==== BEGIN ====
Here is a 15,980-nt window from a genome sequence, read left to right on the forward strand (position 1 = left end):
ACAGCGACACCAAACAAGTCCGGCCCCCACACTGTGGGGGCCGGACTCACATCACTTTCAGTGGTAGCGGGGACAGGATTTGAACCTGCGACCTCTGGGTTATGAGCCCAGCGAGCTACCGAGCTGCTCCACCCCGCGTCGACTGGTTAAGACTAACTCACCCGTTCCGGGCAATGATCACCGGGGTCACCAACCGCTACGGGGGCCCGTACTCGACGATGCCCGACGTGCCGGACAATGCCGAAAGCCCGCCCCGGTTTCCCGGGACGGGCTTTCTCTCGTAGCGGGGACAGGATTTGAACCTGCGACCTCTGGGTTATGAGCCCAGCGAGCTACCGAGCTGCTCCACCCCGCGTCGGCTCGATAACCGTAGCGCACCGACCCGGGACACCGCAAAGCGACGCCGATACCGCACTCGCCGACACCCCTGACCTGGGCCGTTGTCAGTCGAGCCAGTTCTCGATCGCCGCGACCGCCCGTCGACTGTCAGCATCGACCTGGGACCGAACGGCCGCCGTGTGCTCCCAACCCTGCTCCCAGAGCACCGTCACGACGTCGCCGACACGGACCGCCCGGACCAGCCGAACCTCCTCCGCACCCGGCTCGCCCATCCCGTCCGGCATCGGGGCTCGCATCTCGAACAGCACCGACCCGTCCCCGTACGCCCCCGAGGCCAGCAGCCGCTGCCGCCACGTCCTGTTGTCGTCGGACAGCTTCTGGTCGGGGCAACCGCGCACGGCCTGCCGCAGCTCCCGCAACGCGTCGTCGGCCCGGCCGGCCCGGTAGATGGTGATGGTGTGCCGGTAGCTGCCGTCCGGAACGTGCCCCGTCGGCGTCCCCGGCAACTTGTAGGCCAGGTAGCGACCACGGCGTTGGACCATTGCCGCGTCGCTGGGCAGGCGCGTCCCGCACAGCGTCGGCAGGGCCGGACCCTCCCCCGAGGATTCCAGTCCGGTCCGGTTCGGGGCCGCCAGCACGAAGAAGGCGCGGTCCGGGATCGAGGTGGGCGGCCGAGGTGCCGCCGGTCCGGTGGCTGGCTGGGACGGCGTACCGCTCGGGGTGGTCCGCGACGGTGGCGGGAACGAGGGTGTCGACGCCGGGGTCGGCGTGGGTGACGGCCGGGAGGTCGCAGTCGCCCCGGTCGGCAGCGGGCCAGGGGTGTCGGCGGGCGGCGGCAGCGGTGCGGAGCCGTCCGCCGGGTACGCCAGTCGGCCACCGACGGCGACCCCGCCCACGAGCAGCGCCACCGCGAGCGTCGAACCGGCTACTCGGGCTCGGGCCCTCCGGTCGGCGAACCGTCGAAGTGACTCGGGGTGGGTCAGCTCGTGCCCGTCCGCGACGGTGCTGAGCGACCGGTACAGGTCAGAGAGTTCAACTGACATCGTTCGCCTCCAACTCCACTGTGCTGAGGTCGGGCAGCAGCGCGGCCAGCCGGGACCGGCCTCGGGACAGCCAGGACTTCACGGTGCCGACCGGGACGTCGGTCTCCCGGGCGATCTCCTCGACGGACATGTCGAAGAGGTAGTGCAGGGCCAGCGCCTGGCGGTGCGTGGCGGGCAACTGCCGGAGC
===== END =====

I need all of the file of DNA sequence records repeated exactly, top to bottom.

Here is a 15,980-nt window from a genome sequence, read left to right on the forward strand (position 1 = left end):
ACAGCGACACCAAACAAGTCCGGCCCCCACACTGTGGGGGCCGGACTCACATCACTTTCAGTGGTAGCGGGGACAGGATTTGAACCTGCGACCTCTGGGTTATGAGCCCAGCGAGCTACCGAGCTGCTCCACCCCGCGTCGACTGGTTAAGACTAACTCACCCGTTCCGGGCAATGATCACCGGGGTCACCAACCGCTACGGGGGCCCGTACTCGACGATGCCCGACGTGCCGGACAATGCCGAAAGCCCGCCCCGGTTTCCCGGGACGGGCTTTCTCTCGTAGCGGGGACAGGATTTGAACCTGCGACCTCTGGGTTATGAGCCCAGCGAGCTACCGAGCTGCTCCACCCCGCGTCGGCTCGATAACCGTAGCGCACCGACCCGGGACACCGCAAAGCGACGCCGATACCGCACTCGCCGACACCCCTGACCTGGGCCGTTGTCAGTCGAGCCAGTTCTCGATCGCCGCGACCGCCCGTCGACTGTCAGCATCGACCTGGGACCGAACGGCCGCCGTGTGCTCCCAACCCTGCTCCCAGAGCACCGTCACGACGTCGCCGACACGGACCGCCCGGACCAGCCGAACCTCCTCCGCACCCGGCTCGCCCATCCCGTCCGGCATCGGGGCTCGCATCTCGAACAGCACCGACCCGTCCCCGTACGCCCCCGAGGCCAGCAGCCGCTGCCGCCACGTCCTGTTGTCGTCGGACAGCTTCTGGTCGGGGCAACCGCGCACGGCCTGCCGCAGCTCCCGCAACGCGTCGTCGGCCCGGCCGGCCCGGTAGATGGTGATGGTGTGCCGGTAGCTGCCGTCCGGAACGTGCCCCGTCGGCGTCCCCGGCAACTTGTAGGCCAGGTAGCGACCACGGCGTTGGACCATTGCCGCGTCGCTGGGCAGGCGCGTCCCGCACAGCGTCGGCAGGGCCGGACCCTCCCCCGAGGATTCCAGTCCGGTCCGGTTCGGGGCCGCCAGCACGAAGAAGGCGCGGTCCGGGATCGAGGTGGGCGGCCGAGGTGCCGCCGGTCCGGTGGCTGGCTGGGACGGCGTACCGCTCGGGGTGGTCCGCGACGGTGGCGGGAACGAGGGTGTCGACGCCGGGGTCGGCGTGGGTGACGGCCGGGAGGTCGCAGTCGCCCCGGTCGGCAGCGGGCCAGGGGTGTCGGCGGGCGGCGGCAGCGGTGCGGAGCCGTCCGCCGGGTACGCCAGTCGGCCACCGACGGCGACCCCGCCCACGAGCAGCGCCACCGCGAGCGTCGAACCGGCTACTCGGGCTCGGGCCCTCCGGTCGGCGAACCGTCGAAGTGACTCGGGGTGGGTCAGCTCGTGCCCGTCCGCGACGGTGCTGAGCGACCGGTACAGGTCAGAGAGTTCAACTGACATCGTTCGCCTCCAACTCCACTGTGCTGAGGTCGGGCAGCAGCGCGGCCAGCCGGGACCGGCCTCGGGACAGCCAGGACTTCACGGTGCCGACCGGGACGTCGGTCTCCCGGGCGATCTCCTCGACGGACATGTCGAAGAGGTAGTGCAGGGCCAGCGCCTGGCGGTGCGTGGCGGGCAACTGCCGGAGC